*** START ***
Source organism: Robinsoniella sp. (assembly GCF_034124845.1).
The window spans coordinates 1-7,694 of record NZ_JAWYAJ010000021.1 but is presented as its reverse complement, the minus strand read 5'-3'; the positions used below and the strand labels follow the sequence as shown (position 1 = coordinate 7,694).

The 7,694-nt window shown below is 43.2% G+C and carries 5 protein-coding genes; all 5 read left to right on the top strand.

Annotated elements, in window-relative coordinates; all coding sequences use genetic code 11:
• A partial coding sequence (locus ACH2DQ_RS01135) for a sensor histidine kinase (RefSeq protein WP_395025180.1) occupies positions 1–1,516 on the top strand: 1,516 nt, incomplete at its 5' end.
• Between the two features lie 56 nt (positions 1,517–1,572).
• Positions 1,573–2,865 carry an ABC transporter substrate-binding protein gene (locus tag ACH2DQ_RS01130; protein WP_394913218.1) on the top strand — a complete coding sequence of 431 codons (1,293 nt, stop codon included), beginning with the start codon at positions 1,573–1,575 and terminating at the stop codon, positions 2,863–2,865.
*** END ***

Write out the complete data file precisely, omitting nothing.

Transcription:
Source organism: Robinsoniella sp. (assembly GCF_034124845.1).
The window spans coordinates 1-7,694 of record NZ_JAWYAJ010000021.1 but is presented as its reverse complement, the minus strand read 5'-3'; the positions used below and the strand labels follow the sequence as shown (position 1 = coordinate 7,694).

The 7,694-nt window shown below is 43.2% G+C and carries 5 protein-coding genes; all 5 read left to right on the top strand.

Annotated elements, in window-relative coordinates; all coding sequences use genetic code 11:
• A partial coding sequence (locus ACH2DQ_RS01135) for a sensor histidine kinase (RefSeq protein WP_395025180.1) occupies positions 1–1,516 on the top strand: 1,516 nt, incomplete at its 5' end.
• Between the two features lie 56 nt (positions 1,517–1,572).
• Positions 1,573–2,865 carry an ABC transporter substrate-binding protein gene (locus tag ACH2DQ_RS01130; protein WP_394913218.1) on the top strand — a complete coding sequence of 431 codons (1,293 nt, stop codon included), beginning with the start codon at positions 1,573–1,575 and terminating at the stop codon, positions 2,863–2,865.